Nanoscale spatial chemical information is essential to developing a molecular-level understanding of a variety of phenomena occurring at surfaces and interfaces, including adhesion, friction, and surface reactivity. Therefore, the ability to probe and image materials chemical heterogeneity with nanometer scale spatial resolution is sorely needed. Atomic force microscopy (AFM) is a powerful technique for characterizing surface morphology of materials with nanoscale resolution. However, the ability to identify and map the surface chemical heterogeneity has remained a challenge in the field of AFM. Chemical force microscopy (CFM), where the AFM probes are modified chemically, has been shown as a successful approach for enhancing the chemical sensitivity of model materials by AFM. However, this approach has not been experimented for real world and polymeric materials because the solvent medium used in the CFM technique to avoid the effect of the capillary forces can make irreversible changes on these chemically-complex materials. In this study, the application of a well-controlled humidity system is used to enhance the sensitivity of AFM in characterizing surface chemical heterogeneity of polymeric materials. The relative humidity (RH) of the tip-sample environment is controlled using a humidity generator and a novel small-volume environmental chamber. The relative humidity in the chamber can be controlled from nearly 0 % RH up to 95 % RH. The effects of RH on AFM image contrast are studied using well-defined hydrophobic and hydrophilic patterned self-assembled monolayer (SAM), hydrophilic/hydrophobic gradient SAM, and real-world polymer blend and copolymer samples. The effects of the tip geometry and chemical properties at the AFM tip surfaces are also investigated. Unmodified AFM tips, chemically-functionalized conventional AFM tips, and chemically-modified multiwall carbon nanotube (CNT) attached AFM tips are selected for this study.For all sample-tip combinations, the AFM image contrast between the hydrophilic region and hydrophobic region is very poor (undistinguishable) when the tip-sample environment is very dry ( l 0 % RH) or below 50 % RH. However, the contrast increases gradually with increasing RH from 50 % to 95 %. At high RH levels, even domains that are separated by a relatively low surface energy difference could still be detected with AFM imaging. For block copolymer samples, elevated RH levels not only increase the chemical heterogeneity contrast but also cause a substantial surface rearrangement, in which the areas occupied by the hydrophilic material increase with increasing RH and exposure time. The mechanism of enhanced AFM chemical contrast at elevated RH levels will be discussed.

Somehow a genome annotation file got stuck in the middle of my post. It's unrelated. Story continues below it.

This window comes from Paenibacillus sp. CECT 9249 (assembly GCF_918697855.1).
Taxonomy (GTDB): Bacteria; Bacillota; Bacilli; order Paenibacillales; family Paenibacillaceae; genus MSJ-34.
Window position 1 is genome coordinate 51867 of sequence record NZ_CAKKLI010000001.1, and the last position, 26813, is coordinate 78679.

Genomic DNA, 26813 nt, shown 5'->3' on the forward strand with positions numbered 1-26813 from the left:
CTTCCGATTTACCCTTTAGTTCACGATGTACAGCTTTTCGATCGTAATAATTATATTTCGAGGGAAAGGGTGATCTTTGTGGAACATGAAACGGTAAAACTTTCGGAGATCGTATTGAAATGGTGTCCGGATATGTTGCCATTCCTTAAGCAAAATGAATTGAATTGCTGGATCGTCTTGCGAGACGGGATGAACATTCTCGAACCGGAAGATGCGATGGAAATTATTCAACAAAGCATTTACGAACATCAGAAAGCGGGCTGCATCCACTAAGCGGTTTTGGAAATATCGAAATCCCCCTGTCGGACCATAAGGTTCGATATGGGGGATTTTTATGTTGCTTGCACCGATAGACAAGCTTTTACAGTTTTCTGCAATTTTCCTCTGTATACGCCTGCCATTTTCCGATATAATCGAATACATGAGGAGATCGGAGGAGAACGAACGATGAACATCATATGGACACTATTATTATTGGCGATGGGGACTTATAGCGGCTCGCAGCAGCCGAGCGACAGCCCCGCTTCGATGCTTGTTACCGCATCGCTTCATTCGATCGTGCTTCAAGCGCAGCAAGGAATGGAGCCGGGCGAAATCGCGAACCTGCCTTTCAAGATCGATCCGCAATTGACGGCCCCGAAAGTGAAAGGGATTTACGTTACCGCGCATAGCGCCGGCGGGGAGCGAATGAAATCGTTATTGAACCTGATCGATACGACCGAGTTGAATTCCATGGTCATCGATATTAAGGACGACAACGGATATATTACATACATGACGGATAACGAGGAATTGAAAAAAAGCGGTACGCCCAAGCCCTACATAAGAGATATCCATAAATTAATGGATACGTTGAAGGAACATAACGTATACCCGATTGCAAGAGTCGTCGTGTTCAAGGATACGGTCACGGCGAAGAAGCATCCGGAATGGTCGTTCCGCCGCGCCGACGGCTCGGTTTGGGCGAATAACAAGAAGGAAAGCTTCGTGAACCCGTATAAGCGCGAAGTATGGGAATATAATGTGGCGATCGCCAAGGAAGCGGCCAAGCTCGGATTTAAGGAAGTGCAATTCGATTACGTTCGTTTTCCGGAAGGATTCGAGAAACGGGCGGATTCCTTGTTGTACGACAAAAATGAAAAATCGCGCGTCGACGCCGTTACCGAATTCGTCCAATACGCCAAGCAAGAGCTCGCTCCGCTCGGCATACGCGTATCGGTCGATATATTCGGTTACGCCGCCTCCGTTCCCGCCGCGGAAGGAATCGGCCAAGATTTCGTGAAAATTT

Proceedings Title: Adhesion Society Meeting
Conference Dates: December 8-9, 2003
Conference Title: Adhesion Society
Pub Type: Conferences
AFM, atomic force microscopy, chemical heterogeneity, friction contrast, phase contrast, relative humidity